University of Utah administrators concerned that the semester conversion would decrease enrollment breathed a sigh of relief Thursday.
Enrollment counts taken the first day of class showed seniors pushed to graduate over the summer and more freshmen are coming to campus than last fall."I take that as a very positive sign that a new generation of students is coming to the semester system and seniors took advantage of greatly expanded course offerings over the summer to complete" their degrees, said John Francis, associate vice president of academic affairs and undergraduate studies.
By Thursday morning, 24,450 students had registered at the U. That accounts for 4,928 freshmen, 3,718 sophomores, 4,481 juniors, 6,696 seniors and 4,627 graduate students.
Last fall, final enrollment numbers totaled 26,183 students, including 4,667 freshmen, 3,737 sophomores, 4,684 juniors, 7,899 seniors, 4,908 graduate students and 288 correspondent students.
Preliminary correspondent student enrollment numbers were not available Thursday.
Numbers are considered fluid until the 15th day of class, when a final count is taken.
The numbers indicate about a 1,700 enrollment dip this year. But Francis believes numbers will even out, as additional students
traditionally register in the first two weeks.
Such "may doubly be the case in this new semester system," as classes began about one month early, Francis said.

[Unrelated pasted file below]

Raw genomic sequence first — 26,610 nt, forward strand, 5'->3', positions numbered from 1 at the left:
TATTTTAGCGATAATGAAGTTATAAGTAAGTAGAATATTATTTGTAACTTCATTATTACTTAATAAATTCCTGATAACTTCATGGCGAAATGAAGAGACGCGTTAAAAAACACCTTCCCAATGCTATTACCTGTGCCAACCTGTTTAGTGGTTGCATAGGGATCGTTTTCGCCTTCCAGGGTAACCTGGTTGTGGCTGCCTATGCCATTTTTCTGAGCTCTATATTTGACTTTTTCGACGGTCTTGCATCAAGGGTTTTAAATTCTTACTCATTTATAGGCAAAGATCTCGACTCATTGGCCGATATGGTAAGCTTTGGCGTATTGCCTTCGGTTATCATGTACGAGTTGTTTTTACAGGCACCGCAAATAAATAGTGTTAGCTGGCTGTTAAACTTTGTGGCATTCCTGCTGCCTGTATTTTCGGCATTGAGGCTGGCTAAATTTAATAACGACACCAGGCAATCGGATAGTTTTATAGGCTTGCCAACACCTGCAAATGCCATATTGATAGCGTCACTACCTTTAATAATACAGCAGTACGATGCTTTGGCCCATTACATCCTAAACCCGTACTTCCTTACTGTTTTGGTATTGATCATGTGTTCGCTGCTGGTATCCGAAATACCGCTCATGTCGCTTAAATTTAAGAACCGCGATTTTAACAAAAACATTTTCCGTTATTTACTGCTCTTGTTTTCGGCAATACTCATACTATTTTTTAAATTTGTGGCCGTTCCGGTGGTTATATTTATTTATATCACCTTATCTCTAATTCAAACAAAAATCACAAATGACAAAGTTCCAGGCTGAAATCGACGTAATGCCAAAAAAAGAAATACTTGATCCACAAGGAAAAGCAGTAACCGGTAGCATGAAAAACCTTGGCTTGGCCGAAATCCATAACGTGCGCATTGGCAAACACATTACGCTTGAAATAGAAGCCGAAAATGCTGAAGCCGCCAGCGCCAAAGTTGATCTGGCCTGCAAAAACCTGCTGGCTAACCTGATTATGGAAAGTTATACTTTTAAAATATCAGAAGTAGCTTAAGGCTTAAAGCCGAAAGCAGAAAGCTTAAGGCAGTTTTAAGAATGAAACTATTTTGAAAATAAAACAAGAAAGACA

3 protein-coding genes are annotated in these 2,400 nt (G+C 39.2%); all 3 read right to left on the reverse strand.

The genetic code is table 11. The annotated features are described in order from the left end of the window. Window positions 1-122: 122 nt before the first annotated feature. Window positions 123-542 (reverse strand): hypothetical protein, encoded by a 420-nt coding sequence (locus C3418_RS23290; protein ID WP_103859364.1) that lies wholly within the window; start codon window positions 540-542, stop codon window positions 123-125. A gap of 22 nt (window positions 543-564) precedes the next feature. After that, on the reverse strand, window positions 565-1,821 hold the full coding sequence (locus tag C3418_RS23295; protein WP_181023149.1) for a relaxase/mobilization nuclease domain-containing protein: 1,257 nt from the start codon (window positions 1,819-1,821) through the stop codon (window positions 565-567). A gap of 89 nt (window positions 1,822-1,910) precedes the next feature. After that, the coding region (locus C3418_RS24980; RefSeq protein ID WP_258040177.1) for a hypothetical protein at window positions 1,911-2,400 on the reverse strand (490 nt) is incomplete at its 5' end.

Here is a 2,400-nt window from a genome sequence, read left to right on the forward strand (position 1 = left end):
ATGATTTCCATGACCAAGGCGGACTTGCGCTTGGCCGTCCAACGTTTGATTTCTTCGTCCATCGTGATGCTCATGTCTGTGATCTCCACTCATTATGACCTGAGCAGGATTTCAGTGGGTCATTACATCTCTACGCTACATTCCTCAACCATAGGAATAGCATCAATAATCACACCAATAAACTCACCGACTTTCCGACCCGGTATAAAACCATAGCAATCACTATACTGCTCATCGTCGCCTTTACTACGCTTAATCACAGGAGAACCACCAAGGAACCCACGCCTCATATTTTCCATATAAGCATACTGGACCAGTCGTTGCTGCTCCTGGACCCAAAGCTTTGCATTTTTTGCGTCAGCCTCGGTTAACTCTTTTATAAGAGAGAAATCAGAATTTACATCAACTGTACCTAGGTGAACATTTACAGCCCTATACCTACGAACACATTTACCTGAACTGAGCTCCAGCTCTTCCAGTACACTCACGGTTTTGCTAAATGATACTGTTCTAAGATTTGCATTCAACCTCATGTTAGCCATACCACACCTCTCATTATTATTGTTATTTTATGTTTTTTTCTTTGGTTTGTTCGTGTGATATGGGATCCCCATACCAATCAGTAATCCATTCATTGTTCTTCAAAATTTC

Last spring's graduating class was the U.'s largest, granting 6,625 bachelor's and graduate degrees. That number, along with those showing about a 1,200 dip in registering seniors, indicates students rushed this summer to complete their degrees under the quarter system, Francis said. The U. also experienced a 9.6 percent increase in summer enrollment from 1997.
All of Utah's nine colleges and universities are now on the semester system. Semester classes run about five weeks longer than quarters and students get tuition bills twice rather than three times a year.
At the U., efforts to advise students of the change from quarters resulted in a 70 percent increase in students visiting an academic advisor from the previous year, Francis said.
Students changing to the semester system will need to take about five classes, rather than three or four, to complete a four-year degree on time. Problems associated with transferring quarter credits to semester credits will be decided in the student's favor, according to the Fairness Principle adopted by the U. Academic Senate.